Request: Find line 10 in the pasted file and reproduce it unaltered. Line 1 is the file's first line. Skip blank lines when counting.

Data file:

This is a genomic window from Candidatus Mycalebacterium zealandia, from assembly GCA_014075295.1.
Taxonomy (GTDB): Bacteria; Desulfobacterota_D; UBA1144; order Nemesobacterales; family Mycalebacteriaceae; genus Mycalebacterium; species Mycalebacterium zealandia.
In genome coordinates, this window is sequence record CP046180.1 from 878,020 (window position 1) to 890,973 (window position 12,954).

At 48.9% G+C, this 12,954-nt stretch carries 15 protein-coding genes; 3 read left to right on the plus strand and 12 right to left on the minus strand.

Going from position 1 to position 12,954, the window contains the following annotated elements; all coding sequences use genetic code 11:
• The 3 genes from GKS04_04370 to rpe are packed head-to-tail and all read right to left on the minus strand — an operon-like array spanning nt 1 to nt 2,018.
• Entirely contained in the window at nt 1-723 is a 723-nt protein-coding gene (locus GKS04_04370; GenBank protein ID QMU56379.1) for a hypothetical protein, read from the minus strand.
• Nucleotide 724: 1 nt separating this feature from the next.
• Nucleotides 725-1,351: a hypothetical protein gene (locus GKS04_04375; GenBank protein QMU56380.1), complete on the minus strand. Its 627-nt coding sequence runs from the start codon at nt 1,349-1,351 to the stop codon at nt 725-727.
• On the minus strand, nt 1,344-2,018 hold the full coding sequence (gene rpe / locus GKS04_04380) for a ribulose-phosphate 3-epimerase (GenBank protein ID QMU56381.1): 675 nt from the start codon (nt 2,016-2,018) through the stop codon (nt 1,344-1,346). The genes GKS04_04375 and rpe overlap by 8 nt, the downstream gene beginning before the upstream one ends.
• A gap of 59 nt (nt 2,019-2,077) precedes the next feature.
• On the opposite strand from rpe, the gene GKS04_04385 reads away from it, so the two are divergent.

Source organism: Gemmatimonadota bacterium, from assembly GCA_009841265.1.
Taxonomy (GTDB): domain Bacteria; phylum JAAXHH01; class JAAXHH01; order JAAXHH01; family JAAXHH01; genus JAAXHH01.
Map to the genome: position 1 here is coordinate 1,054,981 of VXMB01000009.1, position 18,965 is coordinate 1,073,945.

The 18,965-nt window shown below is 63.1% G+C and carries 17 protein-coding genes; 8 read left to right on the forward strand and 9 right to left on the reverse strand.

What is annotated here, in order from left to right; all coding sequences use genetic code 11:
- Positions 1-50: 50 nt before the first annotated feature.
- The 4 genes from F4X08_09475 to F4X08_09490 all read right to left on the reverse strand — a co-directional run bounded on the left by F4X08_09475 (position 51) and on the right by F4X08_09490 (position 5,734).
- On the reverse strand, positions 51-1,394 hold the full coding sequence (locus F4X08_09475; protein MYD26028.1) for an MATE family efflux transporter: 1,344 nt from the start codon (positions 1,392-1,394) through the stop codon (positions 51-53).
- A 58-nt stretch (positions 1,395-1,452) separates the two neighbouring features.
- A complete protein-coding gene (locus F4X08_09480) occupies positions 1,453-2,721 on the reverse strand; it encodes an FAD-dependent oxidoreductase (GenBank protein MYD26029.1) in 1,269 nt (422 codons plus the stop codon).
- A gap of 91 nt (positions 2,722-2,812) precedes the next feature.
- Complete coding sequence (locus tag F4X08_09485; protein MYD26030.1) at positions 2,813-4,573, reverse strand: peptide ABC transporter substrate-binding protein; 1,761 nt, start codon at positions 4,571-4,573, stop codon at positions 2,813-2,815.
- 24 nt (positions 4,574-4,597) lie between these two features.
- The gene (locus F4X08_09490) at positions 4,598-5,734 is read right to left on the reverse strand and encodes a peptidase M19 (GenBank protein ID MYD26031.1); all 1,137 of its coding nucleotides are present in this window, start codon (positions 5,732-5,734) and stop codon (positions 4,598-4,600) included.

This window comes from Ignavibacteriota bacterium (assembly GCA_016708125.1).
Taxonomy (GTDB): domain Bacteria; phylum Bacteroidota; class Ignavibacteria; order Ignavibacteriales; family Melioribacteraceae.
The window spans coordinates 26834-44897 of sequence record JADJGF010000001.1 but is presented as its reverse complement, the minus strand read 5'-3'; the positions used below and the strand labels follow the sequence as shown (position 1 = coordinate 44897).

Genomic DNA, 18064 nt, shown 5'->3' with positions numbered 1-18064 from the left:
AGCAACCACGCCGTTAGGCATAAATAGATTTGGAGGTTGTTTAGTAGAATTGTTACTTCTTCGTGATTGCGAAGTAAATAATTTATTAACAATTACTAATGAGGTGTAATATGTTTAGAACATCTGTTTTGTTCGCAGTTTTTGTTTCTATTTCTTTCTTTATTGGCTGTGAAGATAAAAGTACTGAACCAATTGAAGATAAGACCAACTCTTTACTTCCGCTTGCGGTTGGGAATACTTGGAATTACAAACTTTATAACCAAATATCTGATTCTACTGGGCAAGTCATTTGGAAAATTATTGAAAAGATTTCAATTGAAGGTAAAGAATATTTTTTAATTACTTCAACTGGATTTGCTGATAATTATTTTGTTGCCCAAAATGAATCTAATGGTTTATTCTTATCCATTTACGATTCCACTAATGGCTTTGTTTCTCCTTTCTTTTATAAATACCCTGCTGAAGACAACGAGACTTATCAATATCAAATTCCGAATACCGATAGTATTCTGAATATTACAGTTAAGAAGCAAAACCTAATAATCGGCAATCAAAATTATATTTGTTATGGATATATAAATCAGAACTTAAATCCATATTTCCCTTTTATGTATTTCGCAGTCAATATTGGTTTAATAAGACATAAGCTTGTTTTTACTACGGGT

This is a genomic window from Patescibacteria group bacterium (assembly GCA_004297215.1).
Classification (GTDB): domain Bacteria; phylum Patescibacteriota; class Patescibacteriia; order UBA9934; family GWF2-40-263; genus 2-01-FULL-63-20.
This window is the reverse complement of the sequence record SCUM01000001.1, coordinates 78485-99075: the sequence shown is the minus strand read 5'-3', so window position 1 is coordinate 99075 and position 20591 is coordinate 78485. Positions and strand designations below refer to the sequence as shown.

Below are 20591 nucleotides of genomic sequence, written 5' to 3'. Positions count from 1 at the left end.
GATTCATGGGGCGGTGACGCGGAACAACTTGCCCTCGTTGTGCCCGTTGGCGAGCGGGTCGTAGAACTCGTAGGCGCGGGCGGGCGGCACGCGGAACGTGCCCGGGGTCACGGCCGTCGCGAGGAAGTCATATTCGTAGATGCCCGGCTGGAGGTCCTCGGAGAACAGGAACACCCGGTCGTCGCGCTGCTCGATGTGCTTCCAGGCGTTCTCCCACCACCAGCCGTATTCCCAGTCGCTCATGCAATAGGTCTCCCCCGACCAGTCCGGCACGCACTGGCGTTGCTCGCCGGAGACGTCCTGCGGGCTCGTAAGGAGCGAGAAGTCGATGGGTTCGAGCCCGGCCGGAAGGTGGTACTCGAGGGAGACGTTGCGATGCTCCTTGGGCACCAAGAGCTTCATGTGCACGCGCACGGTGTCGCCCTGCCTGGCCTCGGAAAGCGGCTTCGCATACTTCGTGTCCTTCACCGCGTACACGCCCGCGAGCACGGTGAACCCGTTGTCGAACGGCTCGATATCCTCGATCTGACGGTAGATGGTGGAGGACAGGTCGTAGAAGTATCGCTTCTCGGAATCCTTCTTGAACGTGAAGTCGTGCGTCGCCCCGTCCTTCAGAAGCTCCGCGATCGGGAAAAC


• On the minus strand, nt 1,344-2,018 hold the full coding sequence (gene rpe / locus GKS04_04380) for a ribulose-phosphate 3-epimerase (GenBank protein ID QMU56381.1): 675 nt from the start codon (nt 2,016-2,018) through the stop codon (nt 1,344-1,346). The genes GKS04_04375 and rpe overlap by 8 nt, the downstream gene beginning before the upstream one ends.